Seniors giving sideways glances
THE most essential component of safe driving is our awareness of what is happening around us.
At intersections, for example, we need to be aware of vehicles on four sides of the car. But as we age, our peripheral vision decreases.
This happens at a rate of approximately one to three degrees per decade; i.e. in our mid 70s, we could have a 20° to 30° loss. Many of us senior drivers may also experience limited flexibility in our upper torso and necks, making the detection of side-on hazards difficult.
Degenerative diseases, a sedentary lifestyle, poor posture, trauma, arthritis, and even an incorrect pillow on which we rest our heads while sleeping, can all contribute to our not only having, but also becoming a pain in the neck. Given that age-related losses will occur to varying degrees, there are adaptive measures which will lessen the risk of accidents.
Checking to the right
Often in large, two-lane traffic circles, one has two options to turn left — either take the glide-off, or enter the circle and take the first exit.
The former has a large blind spot that requires you to swivel your head approximately 150° to monitor the cars in that blind spot. However, if ones chooses to drive directly to the roundabout and then turn left, the angle of turn reduces to less than 90°. This option also has the advantage that you are more visible to oncoming traffic.
If circumventing a roundabout you make an error such as missing an exit, just go round again, indicating that you want to exit the circle.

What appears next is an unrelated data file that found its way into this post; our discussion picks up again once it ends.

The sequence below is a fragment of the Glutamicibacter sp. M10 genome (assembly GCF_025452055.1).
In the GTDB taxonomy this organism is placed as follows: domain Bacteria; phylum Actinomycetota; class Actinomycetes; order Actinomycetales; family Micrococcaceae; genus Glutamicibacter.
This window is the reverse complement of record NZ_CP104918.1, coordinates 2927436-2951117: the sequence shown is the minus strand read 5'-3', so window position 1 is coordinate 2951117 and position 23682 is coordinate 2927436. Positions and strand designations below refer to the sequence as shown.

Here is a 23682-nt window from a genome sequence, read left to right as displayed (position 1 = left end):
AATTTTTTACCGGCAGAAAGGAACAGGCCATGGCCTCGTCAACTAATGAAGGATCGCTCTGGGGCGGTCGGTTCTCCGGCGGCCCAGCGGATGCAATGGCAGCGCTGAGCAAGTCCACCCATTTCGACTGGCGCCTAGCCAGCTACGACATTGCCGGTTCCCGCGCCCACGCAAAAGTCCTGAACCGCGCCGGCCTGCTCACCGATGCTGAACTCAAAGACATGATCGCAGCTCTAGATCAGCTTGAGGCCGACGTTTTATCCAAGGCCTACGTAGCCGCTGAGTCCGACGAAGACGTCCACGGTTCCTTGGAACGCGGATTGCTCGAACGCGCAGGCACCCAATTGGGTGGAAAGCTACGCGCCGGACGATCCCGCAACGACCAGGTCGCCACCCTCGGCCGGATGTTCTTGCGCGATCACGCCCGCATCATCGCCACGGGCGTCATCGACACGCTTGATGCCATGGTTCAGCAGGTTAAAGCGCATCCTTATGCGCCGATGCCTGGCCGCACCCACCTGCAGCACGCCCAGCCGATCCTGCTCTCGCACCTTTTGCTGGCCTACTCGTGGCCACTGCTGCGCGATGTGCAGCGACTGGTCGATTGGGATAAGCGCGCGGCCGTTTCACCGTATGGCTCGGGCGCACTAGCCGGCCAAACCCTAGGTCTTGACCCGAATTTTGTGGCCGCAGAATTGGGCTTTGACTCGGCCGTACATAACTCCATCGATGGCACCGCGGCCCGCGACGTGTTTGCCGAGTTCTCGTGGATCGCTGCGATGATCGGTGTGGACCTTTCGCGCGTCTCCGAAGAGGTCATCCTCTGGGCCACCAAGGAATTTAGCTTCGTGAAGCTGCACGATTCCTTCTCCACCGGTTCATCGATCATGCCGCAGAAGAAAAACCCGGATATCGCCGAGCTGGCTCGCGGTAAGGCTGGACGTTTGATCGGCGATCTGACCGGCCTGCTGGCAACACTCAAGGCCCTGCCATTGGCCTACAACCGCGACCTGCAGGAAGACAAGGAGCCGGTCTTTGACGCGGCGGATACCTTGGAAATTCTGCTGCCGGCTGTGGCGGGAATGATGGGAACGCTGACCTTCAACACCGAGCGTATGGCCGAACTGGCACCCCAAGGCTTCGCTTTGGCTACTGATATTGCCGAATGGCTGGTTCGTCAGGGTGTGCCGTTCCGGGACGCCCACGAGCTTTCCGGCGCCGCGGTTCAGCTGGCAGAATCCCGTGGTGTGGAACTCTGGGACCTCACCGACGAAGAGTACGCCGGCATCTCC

By law, all cars on your left have to slow down a bit to make space, as the car on the right has the right of way in any circle.
Don’t (no matter how late you are for your dementia support group meeting) just drive across the traffic circle — as I once did to my shame over a traffic circle in the UK in Swindon. Known there as the “Swindon Magic Circle”, it comprises of a central circle surrounded by five smaller satellite circles and looks like a giant diabolical symbol when seen from on high.
I must confess that I once became so frustrated and confused that I did actually drive across one of the smaller circles! If you eliminate the taxi component, it may by comparison dawn upon you how simple South African roads really are.
Hair is one area where women outdo (most) men for dangerous distractions, especially when their hair hangs down, covering half their faces.
A UK study reputedly claimed some scary numbers. Over 190 000 women admitted experiencing a near-miss with other traffic while driving, entirely due to hairstyles that restrict their peripheral vision.
Yet, according to the survey, sadly 67% of the respondents continued to wear hairstyles that would serve a better purpose as blinkers on horses at a race track.
The ‘Swindon Magic Circle’ shows how easy we have it with our circles in SA, once you take minibus taxi drivers out of picture.